Saudis always a problem, so why the outrage now?

Saudis always a problem, so why the outrage now?
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Let me see if I have this right.

The American media and the political ruling class are up in arms over the Saudis, a nation and royal family with their DNA all over the 9/11 attacks, having apparently sanctioned or caused the violent death of a man, Jamal Khashoggi, who was a critic of the current Saudi regime but also a past supporter of the Muslim Brotherhood, essentially a radical Islamist organization.

Is that about it?


Why exactly is this getting the attention it is from the American press and political community? Is it because people are shocked to learn that a Middle Eastern country would ruthlessly murder a critic? Is it because the “religion of peace” has again been co-opted by rulers who misunderstand it? Perhaps it is because Khashoggi was an opinion contributor to The Washington Post?

Maybe it is because the Trump administration has been working more closely with the Saudis on various regional efforts, so this becomes a chance undermine the president yet again?

That’s the one!

I want to come at this from a couple of different angles. The first is the moral outrage being expressed through American media outlets. The level of disingenuousness in this regard is overwhelming.

There is a real level of sociopathy inside many American journalists. They can completely disregard abhorrent acts, whether domestic or international, when the narrative behind them does not fit within their ideological framework; the absence of mainstream media coverage of Christian persecutions in the Middle East is a classic example. But give them a likely dead Washington Post contributor and a tie to Trump foreign policy initiatives, and they all begin to sound like Pope Francis.

It would be easy to indulge the idea that they are worked up over this because Khashoggi was a fellow member of the “Fourth Estate.” Not so fast. I’d like you to consider whether there would be this level of concern if the journalist in question were a contributor to, say, Breitbart? Call me a cynic, but I think not.

The other angle from which people are approaching this is to make sure to remind Americans that the Saudis are not “friends” and, if they want to be, they cannot act this way; the Saudis were largely responsible for the 9/11 attacks and this needs to be the last straw in terms of the United States cozying up with them. The United States must finally act harshly and deal with the Saudi menace.

I am no fan of Saudi Arabia. The idea that, during the Bush administration, we effectively turned a blind eye to its role in the death of 2,977 innocent Americans has always been repugnant to me. The real problem is that the time to act for that event has passed. We are 17 years beyond the 9/11 attacks, for which the Saudis’ punishment in that moment was business as usual. Now, in 2018, people want us to take action because one foreign national was likely killed by a foreign power?

We should not use the term “friend” when describing our relationship with other nations. Nations cannot be friends; the entire concept is one that can exist only between humans. Now, two leaders of two nations might be friends; some citizens of one country might be friends with some citizens of another country. There cannot, however, be friendship between nations. Nations can have individuals make agreements — treaties, for example — that bind them together to act in a certain manner that is in the common interest of their citizens. That is not friendship. Those are alliances.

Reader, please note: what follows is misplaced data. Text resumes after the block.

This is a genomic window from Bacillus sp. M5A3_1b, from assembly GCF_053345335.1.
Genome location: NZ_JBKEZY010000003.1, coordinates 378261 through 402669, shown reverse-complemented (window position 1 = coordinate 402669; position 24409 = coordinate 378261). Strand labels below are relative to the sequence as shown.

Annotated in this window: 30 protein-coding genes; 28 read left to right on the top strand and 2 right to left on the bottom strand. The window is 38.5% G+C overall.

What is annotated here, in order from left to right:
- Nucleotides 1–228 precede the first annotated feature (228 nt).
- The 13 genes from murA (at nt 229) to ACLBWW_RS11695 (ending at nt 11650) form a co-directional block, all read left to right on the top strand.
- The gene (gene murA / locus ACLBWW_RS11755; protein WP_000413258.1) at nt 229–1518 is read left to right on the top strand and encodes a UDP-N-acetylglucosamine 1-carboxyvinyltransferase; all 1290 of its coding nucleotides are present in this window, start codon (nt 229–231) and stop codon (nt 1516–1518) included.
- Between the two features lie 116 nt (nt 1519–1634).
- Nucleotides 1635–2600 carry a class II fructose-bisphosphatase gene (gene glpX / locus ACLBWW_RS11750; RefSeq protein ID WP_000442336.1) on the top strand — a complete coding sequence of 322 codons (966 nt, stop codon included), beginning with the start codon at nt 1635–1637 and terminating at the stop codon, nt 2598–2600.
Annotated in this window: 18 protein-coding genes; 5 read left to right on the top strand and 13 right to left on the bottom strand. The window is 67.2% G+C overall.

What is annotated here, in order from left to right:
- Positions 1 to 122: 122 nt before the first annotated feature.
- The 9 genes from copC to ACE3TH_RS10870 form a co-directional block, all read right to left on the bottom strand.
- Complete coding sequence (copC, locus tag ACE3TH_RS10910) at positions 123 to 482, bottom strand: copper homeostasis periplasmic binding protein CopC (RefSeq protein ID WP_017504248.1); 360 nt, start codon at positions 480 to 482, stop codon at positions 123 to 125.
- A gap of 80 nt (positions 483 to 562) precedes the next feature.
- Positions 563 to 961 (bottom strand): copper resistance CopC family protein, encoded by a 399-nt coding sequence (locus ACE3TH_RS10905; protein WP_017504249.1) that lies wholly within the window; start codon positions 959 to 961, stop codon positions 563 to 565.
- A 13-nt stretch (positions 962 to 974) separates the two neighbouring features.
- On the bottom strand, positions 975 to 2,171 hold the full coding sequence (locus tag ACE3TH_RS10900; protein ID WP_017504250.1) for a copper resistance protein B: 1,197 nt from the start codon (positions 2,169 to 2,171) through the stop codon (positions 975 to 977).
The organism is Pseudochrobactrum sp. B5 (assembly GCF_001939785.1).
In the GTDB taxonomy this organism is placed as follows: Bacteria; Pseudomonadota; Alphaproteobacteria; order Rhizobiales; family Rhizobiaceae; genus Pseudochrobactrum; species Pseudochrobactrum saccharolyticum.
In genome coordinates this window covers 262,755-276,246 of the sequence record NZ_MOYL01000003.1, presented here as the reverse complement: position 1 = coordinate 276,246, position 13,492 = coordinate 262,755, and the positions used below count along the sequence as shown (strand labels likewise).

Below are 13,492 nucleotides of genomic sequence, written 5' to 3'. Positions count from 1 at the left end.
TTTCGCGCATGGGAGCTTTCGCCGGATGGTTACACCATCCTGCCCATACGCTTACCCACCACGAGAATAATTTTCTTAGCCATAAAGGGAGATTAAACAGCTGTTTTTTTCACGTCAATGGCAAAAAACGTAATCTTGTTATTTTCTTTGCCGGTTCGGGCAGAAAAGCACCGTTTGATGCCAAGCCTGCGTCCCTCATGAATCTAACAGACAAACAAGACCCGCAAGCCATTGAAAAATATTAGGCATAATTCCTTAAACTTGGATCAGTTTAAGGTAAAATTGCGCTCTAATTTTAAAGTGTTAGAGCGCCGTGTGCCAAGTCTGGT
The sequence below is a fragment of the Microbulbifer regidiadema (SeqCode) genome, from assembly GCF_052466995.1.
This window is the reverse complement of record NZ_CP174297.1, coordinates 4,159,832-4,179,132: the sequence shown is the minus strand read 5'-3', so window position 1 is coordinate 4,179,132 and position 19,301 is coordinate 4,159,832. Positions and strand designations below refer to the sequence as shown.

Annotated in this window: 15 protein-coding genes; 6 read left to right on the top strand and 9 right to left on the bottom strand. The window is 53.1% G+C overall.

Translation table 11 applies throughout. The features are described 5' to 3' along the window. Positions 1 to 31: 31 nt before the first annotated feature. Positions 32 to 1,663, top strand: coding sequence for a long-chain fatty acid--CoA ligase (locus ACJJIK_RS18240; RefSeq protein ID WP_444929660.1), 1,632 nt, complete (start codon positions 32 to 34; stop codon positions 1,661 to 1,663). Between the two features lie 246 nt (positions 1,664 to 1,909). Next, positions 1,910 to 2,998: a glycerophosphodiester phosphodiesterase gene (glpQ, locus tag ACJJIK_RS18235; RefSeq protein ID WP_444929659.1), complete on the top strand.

Saudi Arabia, under the transitioning leadership of millennial Crown Prince Mohammed Bin Salman from his father, King Salman, has been slowly introducing reforms and redirection into the Saudi culture. None of it is fast or significant enough for my taste but, then again, my taste for liberty was refined as a citizen of the United States, the greatest nation on earth and the one founded on the principles of individual freedom. This is Saudi Arabia, ground zero for Wahhabism, the most fundamental branch of the Islamic tree.

Nobody in the Saudi royal family lineage shares the ideas of liberty founded in the Enlightenment and articulated by Messrs. Franklin, Madison, Paine, et.al.

So no, Saudi Arabia isn’t our “friend.” No nation is our “friend.” It is a significant strategic and allied player in the Islamic Middle East and the only one of substance. (Sorry, Egypt.) If we turn away from our tenuous ally, it will have no choice but to turn to either China — which I repeatedly contend is the No. 1 threat to the United States — or to Russia for geopolitical support.

Is that really what we want to have happen, simply because a freelance foreign opinion writer likely was murdered on foreign soil?

An older colleague of mine shared a story about hearing G. Gordon Liddy, of Watergate fame, speak at a university in 1981. In that talk, Liddy was discussing the recent fall of the shah of Iran and his replacement with the fundamentalist caliphate and its leader, Ayatollah Khomeini. The shah had been a man of dubious character but also was a man who made Iran an ally of the United States. Because of his humanitarian imperfections, the Carter administration allowed him to be overthrown and then replaced by Khomeini and the hostile anti-U.S. regime that lives today.

In addressing the matter, Liddy asked the following question so relevant in today’s moment of expressed outrage against Saudi assassins: The Persians have been acting like Persians for thousands of years. The question is, whose Persians are they going to be, ours or the Soviet?

The Saudis will be Saudis. Whose Saudis are they going to be?

Charlie Kirk is the founder and president of Turning Point USA, a conservative nonprofit that aims to educate students on free-market values. You can follow him on Twitter @CharlieKirk11.